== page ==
I’ve read Frontline with a growing sense of dismay for years. The message has been clear since I qualified in 2002: ‘Forget all those manual therapy skills you’ve been honing at university; they won’t be required.’ The National Institute for Health and Care Excellence (NICE) recommends that you give everyone with low back pain a generic set of exercises, preferably in a class setting as it’s cheaper, bombard them with information on the neuro-physiology of pain and send them packing. What NICE doesn’t appreciate is that an individual with back pain walks away befuddled and unimpressed, and looks for a professional who will help them with more than words. I am an unashamed manual therapist and can testify to its efficacy alongside a specific tailored exercise programme for low back pain.
Physios are increasingly ‘hands-off’ in the NHS. I enjoy the autonomy granted in private practice. If we stop using manual therapy or acupuncture for low back we will become an irrelevance. Don’t blindly accept NICE dogma – exercise some judgement, your patients will appreciate it.
Carley King, CSP professional adviser, responds: ‘NICE recommends that manual therapy is considered as part of a multicomponent treatment package including exercise. The process NICE uses to produce guidelines is transparent, including the consultation phase.
We recommend that physios use their clinical judgement, alongside patient preferences.
More information, please
CSP members may be unaware of proposals to develop apprenticeship standards as an alternative entry route to HCPC registration as a physio. The initial proposals suggest that the apprenticeship standard may take 27 months to achieve and that training would consist of four days a week in work and one day a week released for theoretical learning. This represents the biggest change in entry requirements to the profession since the move to all graduate entry in 1992.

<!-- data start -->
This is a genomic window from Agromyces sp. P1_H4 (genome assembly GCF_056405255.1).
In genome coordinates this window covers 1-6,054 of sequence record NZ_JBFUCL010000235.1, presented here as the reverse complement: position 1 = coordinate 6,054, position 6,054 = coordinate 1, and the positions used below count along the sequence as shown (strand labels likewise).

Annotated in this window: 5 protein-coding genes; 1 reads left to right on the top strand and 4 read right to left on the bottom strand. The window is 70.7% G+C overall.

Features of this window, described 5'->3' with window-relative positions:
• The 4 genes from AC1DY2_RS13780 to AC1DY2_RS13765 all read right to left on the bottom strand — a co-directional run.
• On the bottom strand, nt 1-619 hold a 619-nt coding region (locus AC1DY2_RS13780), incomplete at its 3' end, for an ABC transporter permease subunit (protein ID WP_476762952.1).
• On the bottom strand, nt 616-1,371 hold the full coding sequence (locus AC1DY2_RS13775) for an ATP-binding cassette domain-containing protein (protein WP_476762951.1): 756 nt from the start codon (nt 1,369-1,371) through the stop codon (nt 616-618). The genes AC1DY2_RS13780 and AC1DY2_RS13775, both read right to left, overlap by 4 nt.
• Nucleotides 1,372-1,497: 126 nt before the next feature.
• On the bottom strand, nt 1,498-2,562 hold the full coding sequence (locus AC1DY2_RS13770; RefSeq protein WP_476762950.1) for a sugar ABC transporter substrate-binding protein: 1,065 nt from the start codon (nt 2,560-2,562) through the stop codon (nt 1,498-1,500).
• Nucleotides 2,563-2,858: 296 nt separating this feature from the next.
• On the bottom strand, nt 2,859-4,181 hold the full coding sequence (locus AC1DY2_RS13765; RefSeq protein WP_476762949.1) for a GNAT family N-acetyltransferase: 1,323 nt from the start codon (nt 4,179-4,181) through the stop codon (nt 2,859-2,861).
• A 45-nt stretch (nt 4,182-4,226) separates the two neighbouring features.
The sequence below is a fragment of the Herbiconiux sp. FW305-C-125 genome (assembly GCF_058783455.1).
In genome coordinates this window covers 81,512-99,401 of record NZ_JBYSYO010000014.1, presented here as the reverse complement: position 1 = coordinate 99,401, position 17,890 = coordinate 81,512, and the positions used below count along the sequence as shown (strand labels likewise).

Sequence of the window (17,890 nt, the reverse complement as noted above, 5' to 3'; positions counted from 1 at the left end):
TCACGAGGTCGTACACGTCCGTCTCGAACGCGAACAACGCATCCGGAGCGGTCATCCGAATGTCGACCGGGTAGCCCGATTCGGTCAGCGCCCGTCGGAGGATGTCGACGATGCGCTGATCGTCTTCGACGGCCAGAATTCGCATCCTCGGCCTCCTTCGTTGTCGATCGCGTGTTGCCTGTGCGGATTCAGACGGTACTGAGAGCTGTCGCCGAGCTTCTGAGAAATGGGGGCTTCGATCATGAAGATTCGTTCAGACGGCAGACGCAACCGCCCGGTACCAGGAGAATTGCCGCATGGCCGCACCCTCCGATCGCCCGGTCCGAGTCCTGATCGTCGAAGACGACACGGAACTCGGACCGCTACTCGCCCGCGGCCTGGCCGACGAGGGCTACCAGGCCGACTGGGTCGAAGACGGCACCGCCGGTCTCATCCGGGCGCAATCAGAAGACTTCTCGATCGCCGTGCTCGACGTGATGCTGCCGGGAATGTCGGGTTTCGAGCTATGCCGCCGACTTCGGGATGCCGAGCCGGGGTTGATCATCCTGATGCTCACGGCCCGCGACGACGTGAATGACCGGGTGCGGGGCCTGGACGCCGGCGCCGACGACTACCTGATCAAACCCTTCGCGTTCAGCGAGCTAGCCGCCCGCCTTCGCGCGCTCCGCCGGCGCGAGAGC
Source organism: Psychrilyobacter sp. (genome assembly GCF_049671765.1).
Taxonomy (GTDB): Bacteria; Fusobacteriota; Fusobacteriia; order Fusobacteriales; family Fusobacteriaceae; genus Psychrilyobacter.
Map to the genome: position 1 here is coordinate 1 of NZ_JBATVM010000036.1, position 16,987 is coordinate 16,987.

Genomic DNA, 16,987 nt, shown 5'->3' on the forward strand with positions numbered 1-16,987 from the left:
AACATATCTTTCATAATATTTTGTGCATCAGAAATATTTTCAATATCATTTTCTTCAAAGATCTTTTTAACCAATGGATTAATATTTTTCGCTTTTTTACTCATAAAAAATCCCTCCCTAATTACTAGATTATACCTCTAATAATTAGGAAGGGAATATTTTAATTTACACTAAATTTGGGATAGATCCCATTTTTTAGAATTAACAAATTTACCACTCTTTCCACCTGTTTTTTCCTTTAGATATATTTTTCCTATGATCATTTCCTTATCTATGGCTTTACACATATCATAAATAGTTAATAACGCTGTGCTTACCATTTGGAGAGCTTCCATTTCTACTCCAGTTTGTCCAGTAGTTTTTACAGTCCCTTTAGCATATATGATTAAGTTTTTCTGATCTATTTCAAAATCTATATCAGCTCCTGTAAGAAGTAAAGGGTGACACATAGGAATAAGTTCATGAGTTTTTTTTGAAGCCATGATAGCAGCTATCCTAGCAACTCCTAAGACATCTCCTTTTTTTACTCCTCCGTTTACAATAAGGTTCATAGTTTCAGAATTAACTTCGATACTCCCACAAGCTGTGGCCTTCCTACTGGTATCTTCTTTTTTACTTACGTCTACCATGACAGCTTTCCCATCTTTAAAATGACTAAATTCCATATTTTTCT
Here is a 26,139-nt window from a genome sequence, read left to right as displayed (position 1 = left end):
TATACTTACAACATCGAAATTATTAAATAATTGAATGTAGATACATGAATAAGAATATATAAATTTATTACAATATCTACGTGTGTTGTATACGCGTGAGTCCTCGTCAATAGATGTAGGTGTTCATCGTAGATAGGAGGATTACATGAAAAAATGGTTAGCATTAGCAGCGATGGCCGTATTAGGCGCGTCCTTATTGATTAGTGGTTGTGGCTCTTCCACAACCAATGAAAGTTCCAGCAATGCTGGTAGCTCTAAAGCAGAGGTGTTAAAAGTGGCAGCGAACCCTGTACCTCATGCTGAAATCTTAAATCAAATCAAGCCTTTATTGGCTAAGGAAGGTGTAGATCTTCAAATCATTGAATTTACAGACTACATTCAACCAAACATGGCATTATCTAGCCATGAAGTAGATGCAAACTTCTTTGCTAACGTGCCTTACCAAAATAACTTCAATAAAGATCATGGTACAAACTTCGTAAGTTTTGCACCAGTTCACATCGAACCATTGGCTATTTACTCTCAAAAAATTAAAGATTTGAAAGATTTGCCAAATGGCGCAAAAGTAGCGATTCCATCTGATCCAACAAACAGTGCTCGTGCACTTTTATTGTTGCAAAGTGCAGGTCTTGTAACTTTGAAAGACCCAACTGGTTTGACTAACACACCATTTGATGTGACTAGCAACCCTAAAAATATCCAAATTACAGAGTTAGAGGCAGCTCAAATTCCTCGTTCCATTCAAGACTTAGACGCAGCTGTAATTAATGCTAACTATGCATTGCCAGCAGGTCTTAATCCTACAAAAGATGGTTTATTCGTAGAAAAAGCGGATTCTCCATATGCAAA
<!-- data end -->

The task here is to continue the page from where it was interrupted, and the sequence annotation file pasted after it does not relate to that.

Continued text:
The proposals have been discussed at CSP Council and are being given cautious support by the CSP. Increasing the size and diversity of the physiotherapy workforce and offering alternative entry pathways to the standard A-levels route are, rightly, aims of the CSP.
It is also clearly in all current and future physios’ interest to ensure that this proposal does not create a two-tier workforce and that, irrespective of training route, all physios develop critical thinking skills, leadership skills and research-literacy alongside the technical skills of the profession. There was an open public consultation on the proposals which closed on 11 December http://bit.ly/2iEJinY
I call on the CSP to do more to inform and engage members in the next steps of this process.
- Ben Ellis, senior lecturer, Oxford Brookes University
CSP assistant director Sally Gosling, replies:
‘We are keen to raise members’ awareness and engagement in the agenda, and will provide regular updates. (See www.csp.org.uk/node/1030475
The recent consultation related to an expression of interest to develop a physiotherapy degree apprenticeship standard. It was not practical to seek input from members in the two-week time frame. However, we did alert physiotherapy education teams, and our response was shaped by CSP Council and committee discussions. Subject to the Department for Education approving the expression of interest, we will seek strong engagement in the standard’s development, and be clear about how members can get involved.
I enjoyed the article on Sierra Leone (page 14, 7 December). It reminded me of setting up a rehab service during the Northern Ireland troubles.
Hospital maintenance manufactured the parallel bars from plumbing pipes and the local garage made the rehab chair. This equipment was still in use when I retired 30 years later. I would be happy to share details.
Frontline and various